Dire economic forecasts are encouraging many lawmakers to seek big-government solutions to the nations economic ills. The most recent example is the proposed bailout of U.S. automakers. Rather than perpetuating an unprofitable industry, lawmakers should pursue smart policies that limit government intrusion in the private sector.
Kevin A. Hassett
In some sense, economics is like sports. Sometimes you get slaughtered, but if you believe in yourself and keep fighting, you can win again.
A look at U.S. history suggests that even during the worst U.S. recessions, Americans have been able to turn things around. There were times when things looked so bleak that only a fool might have hoped for a brighter future. Eventually, that brighter future arrived.
Yes, a pessimist might say, but this time things are much worse. I am not so sure they have to be, provided we remember who we are.
Things are certainly bad. It looks like third-quarter gross domestic product growth will be revised deep into negative territory. The data in hand suggest that fourth-quarter GDP will drop at a rate of as much as 4 percent.
Failure can be a good thing, and recessions force economic stragglers to make tough decisions.
The consensus of many forecasters is that this fourth quarter will be the worst in this recession, that the economy will begin inching away from the abyss next year. The latest read on the first quarter of 2009, for example, at Moody's Economy.com, is that the economy will decline about 2 percent, with smaller declines thereafter.
While there are no guarantees, this suggests that the recession may not dive into economic territory that is wholly unfamiliar to us. If that is true, why the 1930s-style rush to big government?
Although the last two recessions were mild, most recessions in the post-World War II period saw GDP declines that were larger than those now predicted.
Let's look at them in order.
The 1948-49 recession lasted almost five quarters, and two of them saw real GDP decline by more than 4 percent, based on an annualized rate. In the 1953 recession, there was a quarter in which real GDP dropped by more than 6 percent by that same measure. The largest such decline since 1947, more than 10 percent, took place in the first quarter of 1958.
In the 1960 recession and again in the 1974 recession, there were quarterly drops of about 5 percent on an annualized basis. In the 1980 recession, there was an almost 8 percent annualized drop in one quarter, and in 1981, two successive quarters posted drops of 4.9 percent and 6.4 percent.
A look back at those terrible times is heartening. Even with those setbacks, the U.S. economy grew on average 3.4 percent per year between 1947 and this year's third quarter.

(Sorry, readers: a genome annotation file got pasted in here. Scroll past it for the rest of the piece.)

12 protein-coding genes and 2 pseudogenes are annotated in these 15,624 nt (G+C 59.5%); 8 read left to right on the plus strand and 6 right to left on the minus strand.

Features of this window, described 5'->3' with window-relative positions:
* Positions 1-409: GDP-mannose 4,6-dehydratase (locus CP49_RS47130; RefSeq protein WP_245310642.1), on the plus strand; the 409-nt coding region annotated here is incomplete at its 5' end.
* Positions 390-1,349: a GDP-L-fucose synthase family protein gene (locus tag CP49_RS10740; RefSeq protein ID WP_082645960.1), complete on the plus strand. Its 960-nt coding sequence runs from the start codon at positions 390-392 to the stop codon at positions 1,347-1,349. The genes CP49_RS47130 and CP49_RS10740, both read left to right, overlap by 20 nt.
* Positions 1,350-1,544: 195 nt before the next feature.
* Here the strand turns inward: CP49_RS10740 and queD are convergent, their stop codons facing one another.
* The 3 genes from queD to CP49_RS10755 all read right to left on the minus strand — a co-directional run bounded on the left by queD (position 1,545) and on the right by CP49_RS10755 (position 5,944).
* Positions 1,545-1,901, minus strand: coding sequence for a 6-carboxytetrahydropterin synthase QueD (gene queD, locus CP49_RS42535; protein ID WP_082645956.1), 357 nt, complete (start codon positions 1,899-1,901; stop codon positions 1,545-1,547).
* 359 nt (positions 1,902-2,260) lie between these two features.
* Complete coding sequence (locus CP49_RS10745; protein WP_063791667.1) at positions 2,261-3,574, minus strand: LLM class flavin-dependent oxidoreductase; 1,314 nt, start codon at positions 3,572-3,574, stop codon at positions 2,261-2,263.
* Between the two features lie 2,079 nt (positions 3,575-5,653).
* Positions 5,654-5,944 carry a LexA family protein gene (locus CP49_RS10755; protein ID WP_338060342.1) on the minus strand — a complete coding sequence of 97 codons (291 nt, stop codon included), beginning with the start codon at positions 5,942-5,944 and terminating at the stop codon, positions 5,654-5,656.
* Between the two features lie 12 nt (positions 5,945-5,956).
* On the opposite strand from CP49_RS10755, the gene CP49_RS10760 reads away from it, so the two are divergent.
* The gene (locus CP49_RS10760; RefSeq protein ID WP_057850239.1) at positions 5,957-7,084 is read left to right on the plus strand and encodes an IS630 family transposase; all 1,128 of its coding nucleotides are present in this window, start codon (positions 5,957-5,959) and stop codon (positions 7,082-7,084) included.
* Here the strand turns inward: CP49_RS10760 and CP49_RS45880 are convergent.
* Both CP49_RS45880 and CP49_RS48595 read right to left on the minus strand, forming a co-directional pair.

Why did things always work out in the end? Because we remembered who we were when times got tough.
The U.S. has always distinguished itself relative to its major trading partners by having a higher faith in free markets and a greater respect for the limits of big government. Sure, the U.S. passed a stimulus package now and then, but it also let failure run its course and refused to resort to excessive big- government intrusions into the private sector.
The risk is that we will forget this lesson. First we bailed out the financial companies; now President-elect Barack Obama is asking for $50 billion to bail out the auto companies, an effort backed by Treasury Secretary Henry Paulson. Next we will see a tax credit for people who buy General Motors Corp. cars at stores of bankrupt retailer Circuit City, provided they use the car to go to a Detroit Lions game.
A look at economic history suggests that the crazy policy intrusions have to stop.
Failure can be a good thing, and recessions force economic stragglers to make tough decisions. Those tough decisions set the stage for the recovery.
Time to Shrink
GM, for example, makes some good cars and some bad. It has 21 plants now operating in North America and plans to close three, but probably needs to close a lot more.
As it does, its sales will have a harder and harder time supporting the excessively generous benefits the company promised workers. We have a place where creditors and workers iron out messes like this through renegotiation and reorganization. It's called bankruptcy.
To hear the bailout people talk, you would think that taking a firm to bankruptcy is akin to sending it to the mortuary. That is false. Bankruptcy is more like intensive care. It's where we have always sent our sickest companies.
Sending taxpayer money to GM will not help it in the long run. Our economy will be saddled with tossing resources at a struggling company indefinitely. The sooner GM reorganizes and becomes more efficient, the sooner our economy will begin heading in the right direction.
Like the recessions of the past, this one will end. Our economy will be stronger, sooner, if we let the healing process begin.
Kevin A. Hassett is a senior fellow and the director of economic policy studies at AEI.